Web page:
One such individual, Mary Rembert, has been volunteering with Habitat for Humanity of Cabarrus County and ReStore Cabarrus since 2005 (when our ReStore originally opened). Mary retired that same year, but her love of working with people drew her to a volunteer opportunity with Habitat where she helped with our Christmas gift wrapping. Soon after, she heard that a ReStore would be opening in the area and was excited to begin volunteering at this location. After a couple of store relocations and over a decade of service, Mary has a longer tenure than almost anyone else at our ReStore and is still just as excited to be volunteering.

“My favorite part about volunteering with ReStore is the people I work with,” she said, citing her love of people as a primary reason she enjoys serving with Habitat.

Brightening the Day of Our Shoppers

Mary works primarily at the checkout register, where she is “consistently friendly, efficient, and has fantastic customer service skills,” said Dale Irvin, General Manager at the ReStore. She volunteers every Tuesday and Thursday, brightening the day of every shopper with her warm, friendly personality. “I can’t imagine the Cabarrus ReStore without Mary Rembert,” Irvin went on to say.

Mary also enjoys hearing customers tell her how nice they think it is shopping at the ReStore. She works hard to keep the store neat and orderly, so when people tell her that they appreciate how tidy the shop is, it makes her feel good. Mary understands what a long way creating a clean workspace can go in creating a great customer experience.

Continuing to Make a Difference

In addition to her volunteer work at ReStore, Mary has kept busy during retirement in other charitable ways. She is a volunteer for both Hospice and her church, doing her best to make an impact in the community.

To learn how you can make a difference with Habitat Cabarrus or ReStore, visit

Thursday, April 7, 2016

Volunteer Culture Club

Did you know April 10 -16 is National Volunteer Week 2016?

National Volunteer Week recognizes the many people across the U.S. and Canada who share their time and resources to many different causes for the greater good of society as a whole.

My mother used to say that good manners are the glue that bind a society. Granted, she was usually telling me this when she wanted me to learn where various utensils should be placed on the table… but she was right. There are ties that bind us as friends, family, community, and culture. Now I instruct my own kids (with varying degrees of success) about how manners are really about making people comfortable. Individuals fortunate enough to have seen some of the world agree… While culture may determine whether you eat your dinner with a fork, chopsticks, or fingers – the ability to look at the person on the other side of the table and try to make him comfortable is universal.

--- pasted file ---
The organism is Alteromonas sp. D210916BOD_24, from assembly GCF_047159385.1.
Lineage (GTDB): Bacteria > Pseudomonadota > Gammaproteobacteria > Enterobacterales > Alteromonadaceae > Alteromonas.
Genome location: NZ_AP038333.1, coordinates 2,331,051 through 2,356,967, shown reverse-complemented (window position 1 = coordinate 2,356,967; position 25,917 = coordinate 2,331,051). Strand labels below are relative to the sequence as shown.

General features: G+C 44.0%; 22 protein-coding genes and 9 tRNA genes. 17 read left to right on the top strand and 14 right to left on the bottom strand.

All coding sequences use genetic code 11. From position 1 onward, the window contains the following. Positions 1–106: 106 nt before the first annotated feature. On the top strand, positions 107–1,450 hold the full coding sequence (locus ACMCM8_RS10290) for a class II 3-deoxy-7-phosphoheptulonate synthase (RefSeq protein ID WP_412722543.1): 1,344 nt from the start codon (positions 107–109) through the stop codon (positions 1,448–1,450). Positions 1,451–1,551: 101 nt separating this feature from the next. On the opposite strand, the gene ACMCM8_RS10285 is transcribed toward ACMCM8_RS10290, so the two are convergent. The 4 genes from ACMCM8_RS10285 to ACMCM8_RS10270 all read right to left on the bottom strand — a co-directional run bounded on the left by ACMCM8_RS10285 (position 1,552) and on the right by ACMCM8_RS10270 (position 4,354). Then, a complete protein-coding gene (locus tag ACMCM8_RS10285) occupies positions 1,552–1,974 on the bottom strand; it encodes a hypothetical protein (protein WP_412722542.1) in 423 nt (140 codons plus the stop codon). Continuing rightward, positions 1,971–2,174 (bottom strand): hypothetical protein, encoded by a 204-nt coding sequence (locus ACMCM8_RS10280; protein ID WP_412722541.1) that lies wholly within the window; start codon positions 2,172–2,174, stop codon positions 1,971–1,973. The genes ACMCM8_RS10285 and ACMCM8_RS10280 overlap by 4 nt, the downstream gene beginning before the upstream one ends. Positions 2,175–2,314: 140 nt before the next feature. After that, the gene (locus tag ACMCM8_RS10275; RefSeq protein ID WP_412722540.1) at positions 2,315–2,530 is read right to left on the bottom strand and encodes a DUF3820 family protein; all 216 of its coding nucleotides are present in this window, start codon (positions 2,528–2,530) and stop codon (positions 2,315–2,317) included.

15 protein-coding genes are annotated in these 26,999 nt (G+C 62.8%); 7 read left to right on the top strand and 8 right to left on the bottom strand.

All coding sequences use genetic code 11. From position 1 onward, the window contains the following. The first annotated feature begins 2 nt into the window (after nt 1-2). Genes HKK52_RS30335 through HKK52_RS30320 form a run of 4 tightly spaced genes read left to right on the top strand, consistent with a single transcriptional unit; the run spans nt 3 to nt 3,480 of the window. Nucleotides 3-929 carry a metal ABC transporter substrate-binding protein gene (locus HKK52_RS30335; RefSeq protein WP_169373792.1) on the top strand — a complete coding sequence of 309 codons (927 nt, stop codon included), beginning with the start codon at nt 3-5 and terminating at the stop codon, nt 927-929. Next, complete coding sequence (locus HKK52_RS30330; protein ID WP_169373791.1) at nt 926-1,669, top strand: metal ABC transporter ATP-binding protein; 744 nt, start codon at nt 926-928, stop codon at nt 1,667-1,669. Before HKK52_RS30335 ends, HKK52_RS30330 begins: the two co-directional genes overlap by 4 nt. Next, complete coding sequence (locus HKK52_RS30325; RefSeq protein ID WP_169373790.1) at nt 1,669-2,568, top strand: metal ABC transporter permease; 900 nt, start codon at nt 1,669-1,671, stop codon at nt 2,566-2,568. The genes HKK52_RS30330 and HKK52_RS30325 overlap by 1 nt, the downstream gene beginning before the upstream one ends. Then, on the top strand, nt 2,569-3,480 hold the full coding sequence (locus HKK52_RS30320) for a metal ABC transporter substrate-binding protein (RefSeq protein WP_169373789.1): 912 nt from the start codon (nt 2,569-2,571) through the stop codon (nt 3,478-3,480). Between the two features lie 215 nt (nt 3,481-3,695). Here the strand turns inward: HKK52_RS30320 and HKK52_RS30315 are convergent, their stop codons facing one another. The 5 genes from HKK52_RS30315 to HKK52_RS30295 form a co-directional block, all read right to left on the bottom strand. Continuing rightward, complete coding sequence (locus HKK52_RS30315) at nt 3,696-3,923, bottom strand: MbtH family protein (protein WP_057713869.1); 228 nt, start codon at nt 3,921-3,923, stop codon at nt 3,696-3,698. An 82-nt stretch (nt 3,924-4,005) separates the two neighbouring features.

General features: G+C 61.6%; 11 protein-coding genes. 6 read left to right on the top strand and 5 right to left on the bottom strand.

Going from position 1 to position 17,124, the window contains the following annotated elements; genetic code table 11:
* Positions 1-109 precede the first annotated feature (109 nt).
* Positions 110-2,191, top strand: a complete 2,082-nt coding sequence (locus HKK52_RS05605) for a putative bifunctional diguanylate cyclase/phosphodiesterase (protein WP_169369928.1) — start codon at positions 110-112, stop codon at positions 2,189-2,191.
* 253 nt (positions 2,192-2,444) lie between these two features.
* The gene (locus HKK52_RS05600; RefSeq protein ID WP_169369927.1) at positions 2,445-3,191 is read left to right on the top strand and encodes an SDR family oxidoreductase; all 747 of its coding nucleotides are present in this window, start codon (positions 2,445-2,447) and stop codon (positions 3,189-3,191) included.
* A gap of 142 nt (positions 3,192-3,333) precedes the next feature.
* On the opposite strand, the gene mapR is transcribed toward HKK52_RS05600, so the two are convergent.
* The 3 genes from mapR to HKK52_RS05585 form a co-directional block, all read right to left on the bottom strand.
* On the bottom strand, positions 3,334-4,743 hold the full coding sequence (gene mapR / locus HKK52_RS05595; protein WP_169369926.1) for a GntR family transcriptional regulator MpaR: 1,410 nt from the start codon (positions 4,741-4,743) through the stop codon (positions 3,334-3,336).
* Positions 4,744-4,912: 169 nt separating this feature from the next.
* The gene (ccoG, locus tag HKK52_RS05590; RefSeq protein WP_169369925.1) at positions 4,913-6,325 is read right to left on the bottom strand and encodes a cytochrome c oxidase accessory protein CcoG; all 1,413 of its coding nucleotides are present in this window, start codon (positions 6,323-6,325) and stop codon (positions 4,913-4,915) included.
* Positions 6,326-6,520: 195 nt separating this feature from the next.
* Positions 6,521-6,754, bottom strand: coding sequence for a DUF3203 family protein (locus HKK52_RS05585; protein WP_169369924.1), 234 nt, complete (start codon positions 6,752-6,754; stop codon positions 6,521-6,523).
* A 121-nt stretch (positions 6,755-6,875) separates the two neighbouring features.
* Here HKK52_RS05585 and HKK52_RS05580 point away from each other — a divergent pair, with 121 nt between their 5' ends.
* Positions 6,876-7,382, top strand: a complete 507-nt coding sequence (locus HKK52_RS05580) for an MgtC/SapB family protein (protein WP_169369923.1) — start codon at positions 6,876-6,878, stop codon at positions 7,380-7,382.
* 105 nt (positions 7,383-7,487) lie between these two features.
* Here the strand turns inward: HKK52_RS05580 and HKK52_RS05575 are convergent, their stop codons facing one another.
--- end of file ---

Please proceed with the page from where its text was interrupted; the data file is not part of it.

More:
Society or culture evolves just like animals and humans through time and need. Joseph Henrich for example says human evolution has been greatly dependent on sharing information. Henrich offers the example of cooking. The practice of cooking spread by social learning across our ancestral human populations. “Cooked food’ became a selective force that ultimately shrunk our digestive tracks, teeth, and stomachs. Who knew? If society relies on information to evolve then volunteers keep the info train moving.

I went back down the rabbit hole of research and discovered that volunteering provides another society-binding activity. There’s a great body of work to pull from about why exactly people volunteer but it seems to boil down to two reasons. One is symbolic and says volunteering is a display of values and beliefs through actions. The other is functional and says volunteering provides a match between a person’s psychological needs and particular personality traits.

There’s a third aspect about volunteering that is just beginning to be studied and that is the benefit to the volunteer. People who volunteer regularly are healthier, more alert, and happier than their less philanthropic brethren. In other words - doing good does a person good too.

This past weekend we met a friend of ours at the farmers market. His wife was out-of-town on business and he had the three and one-year-olds to himself. That’s a whole lot of kid with no backup on a weekend day that lacks the structure of the workweek. Just between us – this was not a good time for me to go off on a produce boondoggle. We were very much in the process of moving and I just didn’t think we had anything to offer our friend. But off we went. (Personality trait volunteer maybe?)

We didn’t do a lot, but for a little while he had another adult to talk to and to provide assistance. His kids were entertained by my children while the smells and colors of fresh produce, artisan breads, and newly-picked strawberries kept his kids from whining and arguing. Afterward we all felt energized and happy and it wasn’t completely from the berries. Even in our little microcosm - volunteering was a positive experience.

Habitat for Humanity runs on volunteers. We help families achieve miracles because caring individuals are willing to give their time and talents on construction sites to help strangers achieve the dream of home ownership. Our magnificent volunteers display their values through actions and because they believe in causes bigger than themselves and they recognize an inner need to help others.

National Volunteer Week provides the opportunity to bring awareness to the amazing contributions of volunteers and to encourage more people to donate their time to a local, national, or global cause. It started in Canada during WWII to celebrate women for their part in supporting the war and in the US in 1974. We urge you to take advantage of this week to nominate someone you admire for a volunteering award, share about your favorite cause on social media, and find an opportunity to volunteer yourself with Habitat Cabarrus or another cause that you feel strongly about.